Markets will continue to be up in 2020, but there will be heightened risks, including a 50% chance of a recession, John Hancock Investment officials said yesterday.

The economy and the market seem “awesome“ right now but watch the Fed, the consumer, jobs creation numbers and be ready to hedge your bets in 2020 because there’s the possibility of recession, they said.

Hancock officials said the economy is in a low-growth world and this has significant implications for the financial markets. Matthew Miskin, Hancock co-chief investment strategist, said consumer staples, technology and health care are among Hancock’s big bets as growth in the markets next year will likely be in the single digits. He estimated the S&P 500 will be up about 5% next year, but he added the chance of a recession will be “50/50.”

Much depends, he argued, on whether the central bank continues its interest rates cuts and if Fed officials believe they still have the capability to add more to their expanding balance sheets. Several cuts are important because the central bank is virtually committed to a second round of quantitative easing, he added.

Another Hancock strategist said trying to predict a recession is a dicey proposition.

“We are still positive, but we are hanging on by a thread,” said Emily R. Roland, co-chief investment strategist with Hancock. But she stressed that it is difficult to call a recession just because some of the economic data recently started “to look less worse.” She added, “Our best case is for a muddle-through economy that is positive.”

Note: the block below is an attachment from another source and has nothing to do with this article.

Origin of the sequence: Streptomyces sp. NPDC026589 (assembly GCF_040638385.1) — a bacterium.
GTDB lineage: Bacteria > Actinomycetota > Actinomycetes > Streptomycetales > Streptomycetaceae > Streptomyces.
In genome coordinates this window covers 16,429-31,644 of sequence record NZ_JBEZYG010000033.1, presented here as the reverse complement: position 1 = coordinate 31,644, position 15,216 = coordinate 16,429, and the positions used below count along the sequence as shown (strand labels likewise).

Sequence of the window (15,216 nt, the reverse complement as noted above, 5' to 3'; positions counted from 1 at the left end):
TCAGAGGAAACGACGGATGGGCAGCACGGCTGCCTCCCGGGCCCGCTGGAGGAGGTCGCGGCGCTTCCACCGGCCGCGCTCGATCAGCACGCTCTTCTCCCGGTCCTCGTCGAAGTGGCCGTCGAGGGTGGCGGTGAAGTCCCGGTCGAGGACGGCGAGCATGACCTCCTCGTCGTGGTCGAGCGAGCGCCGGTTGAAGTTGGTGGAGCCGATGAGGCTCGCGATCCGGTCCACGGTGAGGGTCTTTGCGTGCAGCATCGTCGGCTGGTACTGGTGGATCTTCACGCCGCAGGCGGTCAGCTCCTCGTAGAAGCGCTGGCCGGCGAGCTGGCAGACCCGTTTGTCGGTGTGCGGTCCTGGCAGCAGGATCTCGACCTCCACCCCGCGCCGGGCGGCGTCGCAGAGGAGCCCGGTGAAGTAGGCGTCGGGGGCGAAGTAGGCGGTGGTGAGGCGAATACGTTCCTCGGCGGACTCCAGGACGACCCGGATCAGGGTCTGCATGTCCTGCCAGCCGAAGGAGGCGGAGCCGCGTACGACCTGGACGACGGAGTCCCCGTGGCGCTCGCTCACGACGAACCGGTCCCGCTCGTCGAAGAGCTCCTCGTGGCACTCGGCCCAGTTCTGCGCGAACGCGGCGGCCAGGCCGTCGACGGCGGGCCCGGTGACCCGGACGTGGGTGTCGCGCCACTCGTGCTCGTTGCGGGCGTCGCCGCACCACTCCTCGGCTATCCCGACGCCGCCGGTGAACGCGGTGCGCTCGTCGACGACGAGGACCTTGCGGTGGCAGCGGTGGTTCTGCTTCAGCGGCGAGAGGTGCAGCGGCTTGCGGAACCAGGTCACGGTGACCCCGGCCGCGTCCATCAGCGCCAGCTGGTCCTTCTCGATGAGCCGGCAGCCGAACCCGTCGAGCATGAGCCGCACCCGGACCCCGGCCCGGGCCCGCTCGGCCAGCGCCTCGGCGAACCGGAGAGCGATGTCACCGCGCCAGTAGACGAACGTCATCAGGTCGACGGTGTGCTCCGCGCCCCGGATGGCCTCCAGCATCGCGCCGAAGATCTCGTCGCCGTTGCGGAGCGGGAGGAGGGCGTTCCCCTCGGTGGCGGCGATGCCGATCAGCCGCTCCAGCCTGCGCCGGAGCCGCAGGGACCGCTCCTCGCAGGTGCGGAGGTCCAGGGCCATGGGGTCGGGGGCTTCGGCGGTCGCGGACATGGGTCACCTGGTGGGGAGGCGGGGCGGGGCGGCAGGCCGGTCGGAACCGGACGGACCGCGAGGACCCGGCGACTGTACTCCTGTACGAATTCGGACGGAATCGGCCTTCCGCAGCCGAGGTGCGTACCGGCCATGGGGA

How does one invest in this kind of environment?

Miskin said the Hancock is overweighing technology stocks because “we believe we are in a low-growth world and earnings growth is moderate.” That is the best environment for technology. By contrast, he said health-care companies have taken a beating, which he called “our biggest mistake,” owing to political currents. However, he added that health-care companies are starting to recover. Other favorites, he added, include consumer staples and utilities.

“We do like certain defensive parts of a market as a protection if is there is a trade war regime. We are trying to organize our portfolio to invest around that,” he said. Miskin is a bull on bonds, which he said have benefited from the Fed’s recent rate cuts. His typical allocation is 60% stocks, 40% bonds.

He said many investors should put more into bonds “because there is so much cash on the sidelines. Moving into fixed income could act as ballast for equities.” Miskin said quality corporate bonds are his preferred fixed-income investment.

In both stocks and bonds, “our number one call is for quality.” he said. "That means companies with small ratios of debt to equity.” Hancock’s theme in a slow-growth market is “participate on the upside but protect on the downside. That is going to be our motto going into 2020.”

A key issue for preventing the recession is the consumer, the strategists said. Will he or she continue to feel good because there is little joblessness and so will he or she continue to spend ? Roland asked.

“The consumer is the workhorse of the economy,” she added.

A possible recession warning sign, she added, is if job creation numbers and unemployment insurance claims are suddenly bad.

Another factor is global disinflation, which, if it continues, will give the Fed the leave “to continue to cut rates,” she said. That will help the economy by keeping the expansion going and giving investors confidence in the dollar, she said.